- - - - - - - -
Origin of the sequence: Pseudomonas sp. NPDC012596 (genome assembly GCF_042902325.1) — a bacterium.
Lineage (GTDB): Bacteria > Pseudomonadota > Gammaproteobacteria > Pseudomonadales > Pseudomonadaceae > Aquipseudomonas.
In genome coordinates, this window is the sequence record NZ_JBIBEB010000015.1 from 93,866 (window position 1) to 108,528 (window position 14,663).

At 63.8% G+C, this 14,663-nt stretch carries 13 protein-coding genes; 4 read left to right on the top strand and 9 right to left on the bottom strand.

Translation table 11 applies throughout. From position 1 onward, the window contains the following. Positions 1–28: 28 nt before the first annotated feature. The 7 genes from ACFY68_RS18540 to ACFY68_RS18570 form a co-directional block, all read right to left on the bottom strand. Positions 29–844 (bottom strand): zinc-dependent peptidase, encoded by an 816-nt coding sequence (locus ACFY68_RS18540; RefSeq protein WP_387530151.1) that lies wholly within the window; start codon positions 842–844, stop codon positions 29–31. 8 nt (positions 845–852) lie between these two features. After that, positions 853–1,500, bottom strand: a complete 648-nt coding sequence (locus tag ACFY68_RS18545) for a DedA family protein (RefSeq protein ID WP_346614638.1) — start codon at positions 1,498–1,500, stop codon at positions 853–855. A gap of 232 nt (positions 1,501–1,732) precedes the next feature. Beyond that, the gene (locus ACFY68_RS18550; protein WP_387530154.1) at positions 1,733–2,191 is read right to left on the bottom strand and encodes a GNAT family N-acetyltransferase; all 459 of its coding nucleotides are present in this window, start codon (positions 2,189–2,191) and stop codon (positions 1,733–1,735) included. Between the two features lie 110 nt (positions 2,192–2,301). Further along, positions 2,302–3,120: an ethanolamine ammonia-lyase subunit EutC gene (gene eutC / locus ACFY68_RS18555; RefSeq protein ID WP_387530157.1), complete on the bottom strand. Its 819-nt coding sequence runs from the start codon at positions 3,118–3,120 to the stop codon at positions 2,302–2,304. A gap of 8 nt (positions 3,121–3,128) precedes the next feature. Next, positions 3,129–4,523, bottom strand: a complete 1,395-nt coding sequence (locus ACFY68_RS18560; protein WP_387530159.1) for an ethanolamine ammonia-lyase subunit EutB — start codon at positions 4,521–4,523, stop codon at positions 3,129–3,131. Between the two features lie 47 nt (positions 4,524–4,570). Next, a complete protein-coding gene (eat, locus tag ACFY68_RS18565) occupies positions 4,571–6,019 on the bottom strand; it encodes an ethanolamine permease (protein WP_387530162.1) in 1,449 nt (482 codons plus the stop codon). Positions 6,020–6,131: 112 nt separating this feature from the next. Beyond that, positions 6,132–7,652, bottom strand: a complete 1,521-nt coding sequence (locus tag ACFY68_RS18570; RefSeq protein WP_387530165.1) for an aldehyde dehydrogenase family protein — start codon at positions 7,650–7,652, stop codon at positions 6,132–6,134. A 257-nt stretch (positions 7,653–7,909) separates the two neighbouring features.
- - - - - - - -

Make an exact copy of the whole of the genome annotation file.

Origin of the sequence: Pseudomonas sp. NPDC012596 (genome assembly GCF_042902325.1) — a bacterium.
Lineage (GTDB): Bacteria > Pseudomonadota > Gammaproteobacteria > Pseudomonadales > Pseudomonadaceae > Aquipseudomonas.
In genome coordinates, this window is the sequence record NZ_JBIBEB010000015.1 from 93,866 (window position 1) to 108,528 (window position 14,663).

At 63.8% G+C, this 14,663-nt stretch carries 13 protein-coding genes; 4 read left to right on the top strand and 9 right to left on the bottom strand.

Translation table 11 applies throughout. From position 1 onward, the window contains the following. Positions 1–28: 28 nt before the first annotated feature. The 7 genes from ACFY68_RS18540 to ACFY68_RS18570 form a co-directional block, all read right to left on the bottom strand. Positions 29–844 (bottom strand): zinc-dependent peptidase, encoded by an 816-nt coding sequence (locus ACFY68_RS18540; RefSeq protein WP_387530151.1) that lies wholly within the window; start codon positions 842–844, stop codon positions 29–31. 8 nt (positions 845–852) lie between these two features. After that, positions 853–1,500, bottom strand: a complete 648-nt coding sequence (locus tag ACFY68_RS18545) for a DedA family protein (RefSeq protein ID WP_346614638.1) — start codon at positions 1,498–1,500, stop codon at positions 853–855. A gap of 232 nt (positions 1,501–1,732) precedes the next feature. Beyond that, the gene (locus ACFY68_RS18550; protein WP_387530154.1) at positions 1,733–2,191 is read right to left on the bottom strand and encodes a GNAT family N-acetyltransferase; all 459 of its coding nucleotides are present in this window, start codon (positions 2,189–2,191) and stop codon (positions 1,733–1,735) included. Between the two features lie 110 nt (positions 2,192–2,301). Further along, positions 2,302–3,120: an ethanolamine ammonia-lyase subunit EutC gene (gene eutC / locus ACFY68_RS18555; RefSeq protein ID WP_387530157.1), complete on the bottom strand. Its 819-nt coding sequence runs from the start codon at positions 3,118–3,120 to the stop codon at positions 2,302–2,304. A gap of 8 nt (positions 3,121–3,128) precedes the next feature. Next, positions 3,129–4,523, bottom strand: a complete 1,395-nt coding sequence (locus ACFY68_RS18560; protein WP_387530159.1) for an ethanolamine ammonia-lyase subunit EutB — start codon at positions 4,521–4,523, stop codon at positions 3,129–3,131. Between the two features lie 47 nt (positions 4,524–4,570). Next, a complete protein-coding gene (eat, locus tag ACFY68_RS18565) occupies positions 4,571–6,019 on the bottom strand; it encodes an ethanolamine permease (protein WP_387530162.1) in 1,449 nt (482 codons plus the stop codon). Positions 6,020–6,131: 112 nt separating this feature from the next. Beyond that, positions 6,132–7,652, bottom strand: a complete 1,521-nt coding sequence (locus tag ACFY68_RS18570; RefSeq protein WP_387530165.1) for an aldehyde dehydrogenase family protein — start codon at positions 7,650–7,652, stop codon at positions 6,132–6,134. A 257-nt stretch (positions 7,653–7,909) separates the two neighbouring features.